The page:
The growth and maturing of Renewable Energy

Last weekend’s strong winds across the country brought a boost to the electricity grid as wind power output reached record seasonal highs.  Just under 16% of energy demand in the UK on Monday was met by wind power and just over 13% over the 24 hours from Sunday morning to Monday morning.

This strong performance meant that wind power output exceeded coal power (which accounted for just over 11% of demand). Nuclear met almost 29% and gas the highest meeting over 32% of demand.

This level of performance brought the output levels close to the all time high set in December 2013 when wind power met 10% of electricity demand throughout the entire month and peaked at 17% the Saturday before Christmas.

Over the past 12 months wind power has continued to break its own records and recently the UK government confirmed that throughout 2013 over 14% of electricity came from renewable energy sources with wind power providing just under 8%.

Although renewable energy can provide variable amounts of output, something the critics like to constantly remind us of, the National Grid has consistently argued that its infrastructure can cope with the differing levels of supply from renewable energy. The most recent government figures confirmed that last year the load factors from wind power often exceeded or equalled that of gas at 27.9%.

It has also been reported this week that EDF has had to close four of its UK nuclear reactors for eight weeks removing approximately a quarter of its nuclear generating capacity from the grid after a discovery of a fault.

The temporary closures at Heysham and Hartlepool are due to fault in the boiler system discovered during a routine inspection. The National Grid were quoted stating that the shutdowns would not impact upon power supplies due to wind power’s current strong performance,  “Generally demand is low at this time of year, and a lot of wind power is being generated right now,” they said.

We are delighted that wind power is proving to be a consistent source of energy. It shows that the technology is now advanced enough, both the turbines and the grid infrastructure, to deliver energy reliably when called upon. However we should not stop here as further investment can continue to improve upon what has already been achieved. The call for clean renewable energy is going to increase and if we can continue to grow as an industry we will be in an excellent position to meet the demand.

In related news it has been announced that over 20,000 homes and businesses could be heated from energy from forty urban rivers and estuaries according to new government research. Using technology known as water source heat pumps they draw residual heat from the rivers which is then transferred into local networks or single building to provide a sustainable form of low carbon renewable energy.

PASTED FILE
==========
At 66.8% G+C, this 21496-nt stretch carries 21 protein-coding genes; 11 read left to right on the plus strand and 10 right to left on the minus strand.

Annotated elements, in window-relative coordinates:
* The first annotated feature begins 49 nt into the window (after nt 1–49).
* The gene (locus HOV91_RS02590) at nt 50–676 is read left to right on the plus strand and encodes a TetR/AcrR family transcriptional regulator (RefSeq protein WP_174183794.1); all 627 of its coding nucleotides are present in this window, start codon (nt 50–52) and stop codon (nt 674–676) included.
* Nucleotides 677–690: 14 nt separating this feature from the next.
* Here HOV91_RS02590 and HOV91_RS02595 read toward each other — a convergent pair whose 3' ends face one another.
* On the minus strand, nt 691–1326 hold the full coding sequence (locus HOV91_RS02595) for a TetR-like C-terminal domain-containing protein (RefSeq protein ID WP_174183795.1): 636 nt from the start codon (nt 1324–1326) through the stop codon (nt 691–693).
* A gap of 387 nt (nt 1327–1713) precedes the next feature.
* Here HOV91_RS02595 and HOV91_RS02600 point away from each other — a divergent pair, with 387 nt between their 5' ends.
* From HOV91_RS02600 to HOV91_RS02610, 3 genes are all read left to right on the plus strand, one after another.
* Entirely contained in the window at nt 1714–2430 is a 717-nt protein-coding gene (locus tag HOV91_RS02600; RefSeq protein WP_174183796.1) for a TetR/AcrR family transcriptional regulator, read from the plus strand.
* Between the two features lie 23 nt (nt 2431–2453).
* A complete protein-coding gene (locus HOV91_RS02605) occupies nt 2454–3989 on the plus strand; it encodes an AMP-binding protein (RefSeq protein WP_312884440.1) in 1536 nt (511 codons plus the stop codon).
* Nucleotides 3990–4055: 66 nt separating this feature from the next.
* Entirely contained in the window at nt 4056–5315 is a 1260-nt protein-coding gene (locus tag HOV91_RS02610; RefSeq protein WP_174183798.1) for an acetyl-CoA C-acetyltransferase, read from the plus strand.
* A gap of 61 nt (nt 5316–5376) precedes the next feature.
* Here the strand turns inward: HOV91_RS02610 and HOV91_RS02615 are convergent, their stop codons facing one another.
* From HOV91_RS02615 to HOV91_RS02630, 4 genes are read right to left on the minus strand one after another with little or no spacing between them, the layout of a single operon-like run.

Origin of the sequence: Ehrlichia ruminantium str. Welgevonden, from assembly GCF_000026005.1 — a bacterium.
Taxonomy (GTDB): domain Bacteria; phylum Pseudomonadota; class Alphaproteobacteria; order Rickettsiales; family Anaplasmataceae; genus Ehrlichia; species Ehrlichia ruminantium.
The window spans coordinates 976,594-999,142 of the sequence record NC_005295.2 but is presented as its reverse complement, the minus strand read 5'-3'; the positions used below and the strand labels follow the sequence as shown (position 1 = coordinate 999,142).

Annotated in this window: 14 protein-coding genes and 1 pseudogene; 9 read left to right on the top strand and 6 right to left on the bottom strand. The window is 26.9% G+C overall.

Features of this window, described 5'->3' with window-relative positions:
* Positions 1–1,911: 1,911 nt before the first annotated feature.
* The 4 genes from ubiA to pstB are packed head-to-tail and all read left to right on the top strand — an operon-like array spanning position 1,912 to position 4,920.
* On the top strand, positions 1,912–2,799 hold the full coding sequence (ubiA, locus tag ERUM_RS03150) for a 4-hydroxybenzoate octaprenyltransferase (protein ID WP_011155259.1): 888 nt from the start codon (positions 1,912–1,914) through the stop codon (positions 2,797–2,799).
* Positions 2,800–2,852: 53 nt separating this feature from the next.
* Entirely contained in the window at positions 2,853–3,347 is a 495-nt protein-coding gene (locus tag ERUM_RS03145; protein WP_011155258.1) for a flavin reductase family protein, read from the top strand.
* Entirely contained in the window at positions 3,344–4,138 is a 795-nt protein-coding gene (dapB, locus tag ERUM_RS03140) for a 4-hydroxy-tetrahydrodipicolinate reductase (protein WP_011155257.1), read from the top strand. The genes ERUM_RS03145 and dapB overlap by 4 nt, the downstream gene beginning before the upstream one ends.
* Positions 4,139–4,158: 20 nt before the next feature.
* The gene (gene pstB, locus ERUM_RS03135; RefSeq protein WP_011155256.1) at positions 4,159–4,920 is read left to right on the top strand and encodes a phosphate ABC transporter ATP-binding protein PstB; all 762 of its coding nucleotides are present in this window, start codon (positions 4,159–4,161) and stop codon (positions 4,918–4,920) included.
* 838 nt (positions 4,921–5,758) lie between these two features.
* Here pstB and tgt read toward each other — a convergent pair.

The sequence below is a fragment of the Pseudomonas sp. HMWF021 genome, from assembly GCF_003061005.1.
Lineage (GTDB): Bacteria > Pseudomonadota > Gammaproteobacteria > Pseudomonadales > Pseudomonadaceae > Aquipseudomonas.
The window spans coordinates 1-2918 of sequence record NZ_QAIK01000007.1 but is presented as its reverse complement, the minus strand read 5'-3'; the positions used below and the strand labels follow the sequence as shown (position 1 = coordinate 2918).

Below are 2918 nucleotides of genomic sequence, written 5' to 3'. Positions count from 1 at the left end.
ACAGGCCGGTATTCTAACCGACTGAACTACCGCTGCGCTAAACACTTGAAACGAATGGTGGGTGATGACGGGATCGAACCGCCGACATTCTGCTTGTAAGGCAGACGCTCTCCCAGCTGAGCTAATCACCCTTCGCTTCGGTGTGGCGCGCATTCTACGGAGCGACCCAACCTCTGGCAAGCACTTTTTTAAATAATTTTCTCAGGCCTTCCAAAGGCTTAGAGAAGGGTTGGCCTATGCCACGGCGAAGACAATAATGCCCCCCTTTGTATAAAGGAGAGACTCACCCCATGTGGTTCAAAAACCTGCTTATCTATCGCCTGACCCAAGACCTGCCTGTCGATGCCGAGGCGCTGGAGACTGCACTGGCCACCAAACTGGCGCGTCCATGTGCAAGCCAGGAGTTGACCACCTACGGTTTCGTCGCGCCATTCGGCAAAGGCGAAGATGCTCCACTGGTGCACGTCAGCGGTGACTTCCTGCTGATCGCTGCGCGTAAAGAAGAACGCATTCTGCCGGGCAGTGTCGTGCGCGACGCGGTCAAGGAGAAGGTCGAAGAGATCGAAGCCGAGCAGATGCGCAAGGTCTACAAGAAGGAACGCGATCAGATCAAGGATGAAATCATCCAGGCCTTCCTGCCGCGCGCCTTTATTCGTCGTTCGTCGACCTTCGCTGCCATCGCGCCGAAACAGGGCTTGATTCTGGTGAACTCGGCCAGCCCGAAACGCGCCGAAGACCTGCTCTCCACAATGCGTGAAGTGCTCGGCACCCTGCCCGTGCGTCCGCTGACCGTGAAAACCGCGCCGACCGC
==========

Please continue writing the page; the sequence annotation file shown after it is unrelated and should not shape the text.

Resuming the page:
Energy Secretary Ed Davey wants to see a quick development of this system and last week the Department for Energy produced a “heat map” to assist local authorities and developers in identifying the best areas for the installation of the pumps, aligning them to locations of high heat demand.

The map has been designed to illustrate the potential of the technology, which is popular in Japan and Scandinavia for heating individual homes. It will be updated as research continues.

The prototype system currently working in the Thames, London provides heat for 150 private homes plus a large hotel and saves 500 tonnes of carbon emissions per year that would otherwise end up in our atmosphere had the heat been created by traditional gas or coal fired electricity.

The water is drawn from two metres below the surface of the Thames, where latent heat is sustained at a constant temperature of between 8C and 10C.

Mr Davey said: “It sounds like magic, but using proven technology we can now extract some of the heat in our rivers and estuaries and use that energy to heat our homes and offices.”

“I want to help communities across England use our waterways for this renewable heat,” he said. “This new map is designed to help communities, councils and developers identify the most promising opportunities.”

“If we can succeed on a large scale it would cut Britain’s import bill and boost our home-grown supplies of clean, secure energy.”

The UK Government are looking at several forms of low carbon energy generation and hope to introduce more in the coming months in order to help meet European Union emissions targets.  Europe is aiming to reduce carbon emissions by 40% of the 1990 level as well as produce 27% of its energy from renewable sources.

We believe in strong mix of various sources of energy so we are pleased that new alternative technologies are being tried and tested. At a time when overall energy demand is on the increase we need as many proven clean supplies as we can maintain. New technology may initially be more costly but in the long term it makes sense, both economically and environmentally, to have several established sources that can reliably deliver clean renewable energy.

 

 

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